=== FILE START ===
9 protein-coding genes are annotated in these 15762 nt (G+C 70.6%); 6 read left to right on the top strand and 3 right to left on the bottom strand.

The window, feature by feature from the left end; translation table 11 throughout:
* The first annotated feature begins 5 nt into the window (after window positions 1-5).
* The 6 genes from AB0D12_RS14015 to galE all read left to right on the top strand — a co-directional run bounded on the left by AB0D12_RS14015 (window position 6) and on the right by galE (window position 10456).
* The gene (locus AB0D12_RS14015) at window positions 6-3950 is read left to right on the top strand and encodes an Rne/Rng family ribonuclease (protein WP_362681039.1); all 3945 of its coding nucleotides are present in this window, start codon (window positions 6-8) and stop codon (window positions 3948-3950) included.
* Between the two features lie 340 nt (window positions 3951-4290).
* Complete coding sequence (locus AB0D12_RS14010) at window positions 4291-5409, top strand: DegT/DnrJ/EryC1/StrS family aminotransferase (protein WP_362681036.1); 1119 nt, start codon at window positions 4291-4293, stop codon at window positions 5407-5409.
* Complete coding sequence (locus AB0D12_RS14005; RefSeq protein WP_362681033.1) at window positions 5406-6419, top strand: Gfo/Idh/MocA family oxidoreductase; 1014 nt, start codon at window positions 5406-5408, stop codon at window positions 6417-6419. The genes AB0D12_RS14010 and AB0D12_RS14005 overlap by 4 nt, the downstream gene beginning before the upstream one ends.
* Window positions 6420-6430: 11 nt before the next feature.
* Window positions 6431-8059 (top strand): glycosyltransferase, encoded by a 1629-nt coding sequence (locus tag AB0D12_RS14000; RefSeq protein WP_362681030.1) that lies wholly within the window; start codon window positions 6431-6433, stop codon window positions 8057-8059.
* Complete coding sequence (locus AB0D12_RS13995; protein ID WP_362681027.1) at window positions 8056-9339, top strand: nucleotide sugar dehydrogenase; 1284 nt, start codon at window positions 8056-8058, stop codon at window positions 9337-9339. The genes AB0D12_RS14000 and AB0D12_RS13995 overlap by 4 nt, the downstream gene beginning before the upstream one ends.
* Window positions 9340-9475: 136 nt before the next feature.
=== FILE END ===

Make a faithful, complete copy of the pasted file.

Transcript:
9 protein-coding genes are annotated in these 15762 nt (G+C 70.6%); 6 read left to right on the top strand and 3 right to left on the bottom strand.

The window, feature by feature from the left end; translation table 11 throughout:
* The first annotated feature begins 5 nt into the window (after window positions 1-5).
* The 6 genes from AB0D12_RS14015 to galE all read left to right on the top strand — a co-directional run bounded on the left by AB0D12_RS14015 (window position 6) and on the right by galE (window position 10456).
* The gene (locus AB0D12_RS14015) at window positions 6-3950 is read left to right on the top strand and encodes an Rne/Rng family ribonuclease (protein WP_362681039.1); all 3945 of its coding nucleotides are present in this window, start codon (window positions 6-8) and stop codon (window positions 3948-3950) included.
* Between the two features lie 340 nt (window positions 3951-4290).
* Complete coding sequence (locus AB0D12_RS14010) at window positions 4291-5409, top strand: DegT/DnrJ/EryC1/StrS family aminotransferase (protein WP_362681036.1); 1119 nt, start codon at window positions 4291-4293, stop codon at window positions 5407-5409.
* Complete coding sequence (locus AB0D12_RS14005; RefSeq protein WP_362681033.1) at window positions 5406-6419, top strand: Gfo/Idh/MocA family oxidoreductase; 1014 nt, start codon at window positions 5406-5408, stop codon at window positions 6417-6419. The genes AB0D12_RS14010 and AB0D12_RS14005 overlap by 4 nt, the downstream gene beginning before the upstream one ends.
* Window positions 6420-6430: 11 nt before the next feature.
* Window positions 6431-8059 (top strand): glycosyltransferase, encoded by a 1629-nt coding sequence (locus tag AB0D12_RS14000; RefSeq protein WP_362681030.1) that lies wholly within the window; start codon window positions 6431-6433, stop codon window positions 8057-8059.
* Complete coding sequence (locus AB0D12_RS13995; protein ID WP_362681027.1) at window positions 8056-9339, top strand: nucleotide sugar dehydrogenase; 1284 nt, start codon at window positions 8056-8058, stop codon at window positions 9337-9339. The genes AB0D12_RS14000 and AB0D12_RS13995 overlap by 4 nt, the downstream gene beginning before the upstream one ends.
* Window positions 9340-9475: 136 nt before the next feature.